4. He has not lifted up his eyes to idols.
  5. He has not defiled his neighbor’s wife.
  6. He has not come near a menstruous woman.
  7. He has not oppressed any man (Ezek. 18:7).
  8. He has restored the pledge to the debtor.
  9. He has spoiled no man by violence.
  10. He has given his bread to the hungry.
  11. He has covered the naked with garments.
  12. He has not lent money on interest (Ezek. 18:8; Ex. 22:25; Lev. 25:36-37 Dt. 23:19-20).
  13. He has not taken any increase.
  14. He has withdrawn his hand from iniquity.
  15. He has executed true judgment between man and man.
  16. He has walked in God’s statutes, to deal truly in all things.
    The underlying truth behind what is being said is that these transgressions were systemic in Jerusalem and among the peoples of the southern kingdom. Not only themselves, and the fathers, but their father’s fathers were guilty of all these things that brought into this conversation that was predicated by the accusation of the people that there were just and thereby being unjustly punished for the sins of their fathers which they contended (falsely) that they were not guilty of. Just as we need to understand the forgiveness of God afforded us in Christ we need a reminder from whence we came, as Paul declares in the book of Romans:
    [Rom 3:10-19 KJV] 10 As it is written, There is none righteous, no, not one: 11 There is none that understandeth, there is none that seeketh after God. 12 They are all gone out of the way, they are together become unprofitable; there is none that doeth good, no, not one. 13 Their throat [is] an open sepulchre; with their tongues they have used deceit; the poison of asps [is] under their lips: 14 Whose mouth [is] full of cursing and bitterness: 15 Their feet [are] swift to shed blood: 16 Destruction and misery [are] in their ways: 17 And the way of peace have they not known: 18 There is no fear of God before their eyes. 19 Now we know that what things soever the law saith, it saith to them who are under the law: that every mouth may be stopped, and all the world may become guilty before God.
    In verse 19 the specific complaint of the people against God is that they are being held responsible for that which they did not commit. God’s answer is that the soul that sins – it shall die. The hope extended however is in verse 21 “…if the wicked will turn from “all” sin… he shall surely live…” The question then, is it possible not to commit sin? Under the Old Covenant, the law was not given to establish a sinless people. Rather the law was given, Paul tells us to make us aware of our need of a savior:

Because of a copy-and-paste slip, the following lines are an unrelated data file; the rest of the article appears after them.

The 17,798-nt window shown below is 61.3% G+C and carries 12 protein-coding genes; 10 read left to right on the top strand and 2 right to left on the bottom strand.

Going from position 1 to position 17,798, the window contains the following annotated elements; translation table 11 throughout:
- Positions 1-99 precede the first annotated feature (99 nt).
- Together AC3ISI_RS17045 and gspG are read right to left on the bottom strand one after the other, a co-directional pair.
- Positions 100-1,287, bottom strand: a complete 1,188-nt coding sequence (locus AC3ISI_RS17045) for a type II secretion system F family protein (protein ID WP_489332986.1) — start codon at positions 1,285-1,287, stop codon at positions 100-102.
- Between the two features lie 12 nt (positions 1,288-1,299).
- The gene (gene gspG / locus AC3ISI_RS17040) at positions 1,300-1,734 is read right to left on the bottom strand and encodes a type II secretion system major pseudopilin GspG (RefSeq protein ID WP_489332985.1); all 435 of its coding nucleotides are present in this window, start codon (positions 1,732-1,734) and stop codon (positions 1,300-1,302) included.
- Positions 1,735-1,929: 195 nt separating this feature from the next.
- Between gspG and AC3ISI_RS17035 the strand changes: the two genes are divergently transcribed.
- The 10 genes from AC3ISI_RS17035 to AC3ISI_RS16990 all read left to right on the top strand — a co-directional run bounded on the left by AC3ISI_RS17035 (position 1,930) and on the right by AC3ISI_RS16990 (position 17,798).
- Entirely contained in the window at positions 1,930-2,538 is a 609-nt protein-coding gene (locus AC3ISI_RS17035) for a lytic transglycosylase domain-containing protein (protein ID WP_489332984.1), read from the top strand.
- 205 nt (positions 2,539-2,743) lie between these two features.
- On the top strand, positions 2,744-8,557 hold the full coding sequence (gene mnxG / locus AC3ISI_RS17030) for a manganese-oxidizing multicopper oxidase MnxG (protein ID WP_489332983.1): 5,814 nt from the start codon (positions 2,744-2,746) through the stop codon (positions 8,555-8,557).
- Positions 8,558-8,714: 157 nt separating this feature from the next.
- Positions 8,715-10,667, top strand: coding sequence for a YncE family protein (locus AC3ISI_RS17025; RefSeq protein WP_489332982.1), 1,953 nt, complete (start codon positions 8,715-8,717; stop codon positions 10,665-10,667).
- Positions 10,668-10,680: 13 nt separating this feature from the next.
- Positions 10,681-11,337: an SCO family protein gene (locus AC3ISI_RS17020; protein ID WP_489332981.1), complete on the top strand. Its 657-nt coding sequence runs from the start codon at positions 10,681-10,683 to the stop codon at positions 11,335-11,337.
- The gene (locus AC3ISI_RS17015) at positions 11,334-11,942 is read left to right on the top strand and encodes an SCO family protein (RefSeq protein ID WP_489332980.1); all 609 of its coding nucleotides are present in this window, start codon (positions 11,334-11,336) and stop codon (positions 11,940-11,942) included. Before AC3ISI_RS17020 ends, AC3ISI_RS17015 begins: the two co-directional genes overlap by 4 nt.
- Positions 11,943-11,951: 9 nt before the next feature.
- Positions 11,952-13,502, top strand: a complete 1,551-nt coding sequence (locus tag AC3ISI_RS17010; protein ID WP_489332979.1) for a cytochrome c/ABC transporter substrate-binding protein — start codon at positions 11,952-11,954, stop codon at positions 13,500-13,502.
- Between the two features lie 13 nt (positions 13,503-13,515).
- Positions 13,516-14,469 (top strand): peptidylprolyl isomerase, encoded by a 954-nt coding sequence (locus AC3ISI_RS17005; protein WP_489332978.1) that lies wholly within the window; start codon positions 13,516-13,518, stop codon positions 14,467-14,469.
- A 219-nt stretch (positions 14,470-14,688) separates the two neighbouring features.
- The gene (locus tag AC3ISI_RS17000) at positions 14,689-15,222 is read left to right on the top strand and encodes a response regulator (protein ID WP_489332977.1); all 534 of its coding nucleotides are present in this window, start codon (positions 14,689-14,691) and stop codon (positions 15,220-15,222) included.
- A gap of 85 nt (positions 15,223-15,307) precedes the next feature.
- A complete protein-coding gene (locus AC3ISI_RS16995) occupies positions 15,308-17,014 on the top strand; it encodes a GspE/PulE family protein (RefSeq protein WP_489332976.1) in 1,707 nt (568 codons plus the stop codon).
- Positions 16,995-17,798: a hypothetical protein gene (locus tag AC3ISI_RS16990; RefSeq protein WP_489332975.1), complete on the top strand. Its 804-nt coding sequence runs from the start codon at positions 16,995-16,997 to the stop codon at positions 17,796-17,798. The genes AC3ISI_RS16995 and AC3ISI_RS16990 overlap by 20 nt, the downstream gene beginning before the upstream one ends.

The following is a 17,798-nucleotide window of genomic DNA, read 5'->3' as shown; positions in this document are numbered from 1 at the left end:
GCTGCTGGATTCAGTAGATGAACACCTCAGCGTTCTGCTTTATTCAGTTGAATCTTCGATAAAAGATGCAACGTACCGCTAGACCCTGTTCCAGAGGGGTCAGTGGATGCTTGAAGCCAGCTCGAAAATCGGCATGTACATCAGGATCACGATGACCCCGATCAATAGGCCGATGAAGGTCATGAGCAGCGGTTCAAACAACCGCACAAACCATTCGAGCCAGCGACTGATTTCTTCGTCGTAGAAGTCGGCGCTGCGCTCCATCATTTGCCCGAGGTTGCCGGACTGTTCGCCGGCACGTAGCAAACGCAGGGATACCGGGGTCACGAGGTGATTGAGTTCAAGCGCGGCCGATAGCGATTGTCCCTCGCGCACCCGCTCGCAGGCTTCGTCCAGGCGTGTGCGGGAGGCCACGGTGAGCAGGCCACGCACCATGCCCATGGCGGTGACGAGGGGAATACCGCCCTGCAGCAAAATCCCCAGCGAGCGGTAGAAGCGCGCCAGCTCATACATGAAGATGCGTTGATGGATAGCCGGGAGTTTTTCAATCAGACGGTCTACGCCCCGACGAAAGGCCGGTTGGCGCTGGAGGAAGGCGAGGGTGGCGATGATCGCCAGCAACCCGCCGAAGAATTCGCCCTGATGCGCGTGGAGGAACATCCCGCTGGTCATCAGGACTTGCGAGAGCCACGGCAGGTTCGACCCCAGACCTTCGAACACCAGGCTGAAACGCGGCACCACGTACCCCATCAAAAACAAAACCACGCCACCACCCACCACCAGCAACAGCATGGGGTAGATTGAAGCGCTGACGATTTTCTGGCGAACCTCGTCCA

[Gal 3:24 KJV] 24 Wherefore the law was our schoolmaster [to bring us] unto Christ, that we might be justified by faith.
    The condemnation of the sinner and his prior and successive generations is intended to show man two things: 1.) that there is accountability and consequences for sin; 2.) and that left to himself, separated from God man is hopelessly condemned with no recourse whatsoever to avoid punishment for transgression both in this life and in eternal hell forever. It is a brutal lesson, imposed by the burden of the law upon the descendants of Abraham as an example to all humanity for 1700 years from Moses to the death, burial and resurrection of Christ. Nonetheless, the heart of God is expressed in v. 23 that God takes no pleasure whatsoever in the suffering or death of mankind. The answer for us is that we might TURN from our ways and live. Yet, from the perspective of Ezekiel’s day, how might we turn? Sin is an inveterate condition from which none can escape. Paul said in Romans 7:
    [Rom 7:24-25 KJV] 24 O wretched man that I am! who shall deliver me from the body of this death? 25 I thank God through Jesus Christ our Lord…
    The equity cannot justly be challenged by a people blind to their own transgression. Simply because we think we are to be excused because of the mitigating circumstances of our birth, upbringing or environment does not mean we are without guilt. Guilt is universal upon all mankind, outside of Christ. Jesus said in John 14:6 that no man comes to the Father but by Him. There is no other advocacy to be found. Not our good works, nor the realities of our upbringing, or abuses inflected upon us by others, that assuages our sin before God. God does not judge as man judges. Only by the shed blood of Calvary and our acceptance of Jesus as Lord and savior in an abandonment of our old life and living daily subject to Him do we find reprieve from the universal condemnation brought generationally upon man, manifest in our own disobedience from which no relief is found accept in the work of the Cross.